At times, the American government has been caught conducting inhumane experiments on humans without their consent and/or knowledge. Many even involved the participation of medical professionals, who ironically became hypocrites to their Hippocratic Oath.
Many of these stories sound like conspiracy theories, but sadly, they all really happened. Some are so awful, you'll be left asking yourself, did the US government really infect its own citizens with syphilis and not tell them? Did other government agencies test nuclear weapons, resulting in radiation fallout on multiple innocent Pacific islands? And did top US officials condone the research of corrupt doctors who were allegedly torturing research subjects? Click through the list below to learn more.
An American Oncologist Infected Puerto Ricans With Cancer
In the early 1930s, Dr. Cornelius P. Rhoads, an oncologist, was sponsored by the Rockefeller Institute to conduct experiments in Puerto Rico. He infected citizens with cancer cells, presumably to study the effects. Thirteen of them didn't survive. Even more striking is the doctor's lack of compassion:
They [Puerto Ricans] are beyond doubt the dirtiest, laziest, most degenerate and thievish race of men ever inhabiting this sphere. It makes you sick to inhabit the same island with them. They are even lower than Italians.
It's not clear how someone of Rhoads's caliber was appointed to the US Atomic Energy Commission to study the effects of radiation - but it happened all the same. In the 1970s, the American Association for Cancer Research even created the annual Cornelius Rhoads award to recognize exemplary cancer researchers. In 2003, however, the program ceased.
The Pentagon Treated Black Cancer Patients With Extreme Radiation
From 1960 to 1971, the US Department of Defense performed a series of irradiation experiments on nonconsenting, Black cancer patients of low socioeconomic status. Radiologist Dr. Eugene Saenger and colleagues simply told the patients they were receiving treatments that might be of benefit; no informed consent forms were involved.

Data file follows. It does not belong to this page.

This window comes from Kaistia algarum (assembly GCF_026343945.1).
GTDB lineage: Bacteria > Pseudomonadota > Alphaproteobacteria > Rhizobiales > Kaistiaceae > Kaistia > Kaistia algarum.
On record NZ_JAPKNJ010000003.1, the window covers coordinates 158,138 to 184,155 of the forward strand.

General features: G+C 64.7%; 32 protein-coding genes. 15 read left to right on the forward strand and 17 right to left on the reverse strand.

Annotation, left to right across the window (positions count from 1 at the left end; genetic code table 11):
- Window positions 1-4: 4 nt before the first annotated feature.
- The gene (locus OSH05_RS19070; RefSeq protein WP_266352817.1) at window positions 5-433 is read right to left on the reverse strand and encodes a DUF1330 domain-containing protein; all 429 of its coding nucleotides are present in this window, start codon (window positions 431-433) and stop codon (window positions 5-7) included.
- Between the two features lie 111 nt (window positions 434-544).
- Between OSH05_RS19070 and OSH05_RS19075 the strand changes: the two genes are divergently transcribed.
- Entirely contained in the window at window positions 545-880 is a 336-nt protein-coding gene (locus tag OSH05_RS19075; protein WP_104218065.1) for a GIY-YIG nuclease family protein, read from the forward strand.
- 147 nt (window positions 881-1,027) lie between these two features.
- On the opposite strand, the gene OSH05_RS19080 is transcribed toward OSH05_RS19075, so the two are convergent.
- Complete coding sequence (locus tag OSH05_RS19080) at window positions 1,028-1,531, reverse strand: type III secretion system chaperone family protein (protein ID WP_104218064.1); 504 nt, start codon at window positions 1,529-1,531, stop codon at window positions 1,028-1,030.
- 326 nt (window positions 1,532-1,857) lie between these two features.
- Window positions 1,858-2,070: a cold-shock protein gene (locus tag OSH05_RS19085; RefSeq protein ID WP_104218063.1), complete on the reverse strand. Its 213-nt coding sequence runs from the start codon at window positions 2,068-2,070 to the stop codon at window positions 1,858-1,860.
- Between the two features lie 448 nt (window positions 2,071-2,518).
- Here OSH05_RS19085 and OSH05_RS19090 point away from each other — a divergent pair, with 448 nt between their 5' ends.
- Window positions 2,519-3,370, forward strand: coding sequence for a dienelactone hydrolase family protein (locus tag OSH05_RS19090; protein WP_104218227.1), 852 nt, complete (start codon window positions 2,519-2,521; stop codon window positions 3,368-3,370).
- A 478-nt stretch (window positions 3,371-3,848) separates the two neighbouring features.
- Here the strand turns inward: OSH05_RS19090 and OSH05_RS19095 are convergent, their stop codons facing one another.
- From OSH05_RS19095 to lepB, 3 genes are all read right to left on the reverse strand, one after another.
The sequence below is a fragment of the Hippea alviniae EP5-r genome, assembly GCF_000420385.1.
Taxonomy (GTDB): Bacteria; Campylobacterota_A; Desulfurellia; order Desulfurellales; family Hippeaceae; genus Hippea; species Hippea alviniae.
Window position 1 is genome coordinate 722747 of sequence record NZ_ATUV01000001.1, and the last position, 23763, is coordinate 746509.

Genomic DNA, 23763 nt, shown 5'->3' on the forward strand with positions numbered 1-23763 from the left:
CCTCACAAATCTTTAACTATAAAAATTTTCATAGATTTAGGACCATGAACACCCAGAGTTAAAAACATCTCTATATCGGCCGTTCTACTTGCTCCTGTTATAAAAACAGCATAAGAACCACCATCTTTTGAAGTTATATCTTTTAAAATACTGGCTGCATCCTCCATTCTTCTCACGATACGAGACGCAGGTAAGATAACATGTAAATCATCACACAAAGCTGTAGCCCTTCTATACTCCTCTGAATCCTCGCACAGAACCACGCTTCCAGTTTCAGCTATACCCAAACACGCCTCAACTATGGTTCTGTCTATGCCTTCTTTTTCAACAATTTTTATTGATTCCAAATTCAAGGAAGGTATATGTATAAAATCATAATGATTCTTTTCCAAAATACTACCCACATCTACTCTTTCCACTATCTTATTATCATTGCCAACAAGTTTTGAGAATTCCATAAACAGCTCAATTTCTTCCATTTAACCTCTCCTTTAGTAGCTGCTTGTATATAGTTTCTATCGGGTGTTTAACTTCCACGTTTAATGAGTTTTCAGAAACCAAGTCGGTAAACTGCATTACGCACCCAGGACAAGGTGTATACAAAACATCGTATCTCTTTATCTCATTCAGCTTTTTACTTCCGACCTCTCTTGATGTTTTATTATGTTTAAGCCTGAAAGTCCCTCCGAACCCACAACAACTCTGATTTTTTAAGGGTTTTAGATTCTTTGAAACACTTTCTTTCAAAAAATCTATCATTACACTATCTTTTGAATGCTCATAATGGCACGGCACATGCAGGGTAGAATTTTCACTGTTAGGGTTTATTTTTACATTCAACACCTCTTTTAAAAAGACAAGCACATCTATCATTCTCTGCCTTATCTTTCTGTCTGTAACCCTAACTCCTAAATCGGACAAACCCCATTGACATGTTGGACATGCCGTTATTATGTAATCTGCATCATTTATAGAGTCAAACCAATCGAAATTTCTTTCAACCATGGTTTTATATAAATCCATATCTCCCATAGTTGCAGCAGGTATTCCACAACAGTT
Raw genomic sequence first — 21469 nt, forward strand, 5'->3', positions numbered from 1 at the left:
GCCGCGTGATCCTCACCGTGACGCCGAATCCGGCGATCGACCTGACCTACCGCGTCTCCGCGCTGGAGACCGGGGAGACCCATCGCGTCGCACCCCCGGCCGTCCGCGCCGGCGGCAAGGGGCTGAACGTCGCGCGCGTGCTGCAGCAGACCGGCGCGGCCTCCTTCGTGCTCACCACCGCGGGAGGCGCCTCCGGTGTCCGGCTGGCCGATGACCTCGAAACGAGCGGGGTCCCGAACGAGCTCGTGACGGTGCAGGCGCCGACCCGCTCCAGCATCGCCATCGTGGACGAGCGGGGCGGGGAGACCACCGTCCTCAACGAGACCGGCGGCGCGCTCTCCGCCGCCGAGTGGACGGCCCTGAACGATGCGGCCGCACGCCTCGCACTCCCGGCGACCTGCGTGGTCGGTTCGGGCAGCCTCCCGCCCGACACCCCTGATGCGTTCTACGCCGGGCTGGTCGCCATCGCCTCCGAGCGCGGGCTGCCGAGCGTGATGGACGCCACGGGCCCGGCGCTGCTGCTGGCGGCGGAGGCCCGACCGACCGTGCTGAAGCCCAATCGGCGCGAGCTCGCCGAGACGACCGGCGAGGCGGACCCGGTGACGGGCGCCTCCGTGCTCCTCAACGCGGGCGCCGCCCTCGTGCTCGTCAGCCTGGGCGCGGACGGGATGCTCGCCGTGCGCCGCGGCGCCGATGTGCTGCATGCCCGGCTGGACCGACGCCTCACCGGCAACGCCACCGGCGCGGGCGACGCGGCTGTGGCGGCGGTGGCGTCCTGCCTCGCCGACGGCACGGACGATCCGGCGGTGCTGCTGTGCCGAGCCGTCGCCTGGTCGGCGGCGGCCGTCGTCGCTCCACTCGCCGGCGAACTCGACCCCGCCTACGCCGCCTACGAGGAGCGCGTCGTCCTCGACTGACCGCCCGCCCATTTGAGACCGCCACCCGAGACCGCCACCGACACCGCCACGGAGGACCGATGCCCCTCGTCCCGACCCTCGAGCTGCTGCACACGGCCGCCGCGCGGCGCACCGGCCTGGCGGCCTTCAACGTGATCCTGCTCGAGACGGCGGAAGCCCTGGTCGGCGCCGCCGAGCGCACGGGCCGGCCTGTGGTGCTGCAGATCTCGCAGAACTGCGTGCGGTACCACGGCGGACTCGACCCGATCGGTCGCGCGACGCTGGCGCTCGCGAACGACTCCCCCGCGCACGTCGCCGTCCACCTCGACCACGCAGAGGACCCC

Some 88 patients were exposed to enough ionizing radiation in one hour to equal 20,000 medical X-rays. Most soon suffered from nausea, vomiting, gastrointestinal pain, appetite loss, and cognitive issues. Purportedly up to 25% of patients succumbed to radiation poisoning.
Operation Midnight Climax Was Even More Than What It Sounds Like
Here's a government experiment that, when you Google it, has completely different image results from its web results. Operation Midnight Climax involved safe houses in San Francisco, built to study LSD's effects on unaware individuals. The CIA enlisted the help of prostitutes to lure men to the houses, where the ladies slipped them LSD so agents could study the drug's effects via two-way mirrors and hidden microphones.
Furthermore, it's alleged that those who ran the so-called “CIA carnal operations” enjoyed their assignment perhaps a bit more than they should have. According to George White, a high-ranking member of the Federal Bureau of Narcotics: “I toiled wholeheartedly in the vineyards because it was fun, fun, fun!”
Radioactive Fallout Contaminated Unsuspecting Pacific Territories
After unleashing nuclear explosives on Hiroshima and Nagasaki, the US embarked on numerous thermonuclear bomb tests in the Pacific Ocean in response to increased Soviet bomb activity. They were intended to be a secret affair. However, this secret wasn't well kept.
Detonated March 1, 1954, over Bikini Atoll in the Marshall Islands, Castle Bravo was the largest nuclear explosion the US ever set off. What officials didn't expect was for the fallout to inadvertently get blown upwind onto nearby residents of other islands, many of whom went on to suffer thyroid atrophy, several types of cancers, radiation sickness, miscarriages, stillbirths, and deformed infants.
This created Project 4.1, a study to examine the effects of radiation fallout on humans. Essentially, it was the latest in a long string of studies where humans act as guinea pigs without giving consent,, and a project remembered by the US as a way to gather data that would otherwise be unobtainable. The American moral standard that history best remembers is that even though the radiation fallout on the Marshall Islands was an accident, it might as well have been intended.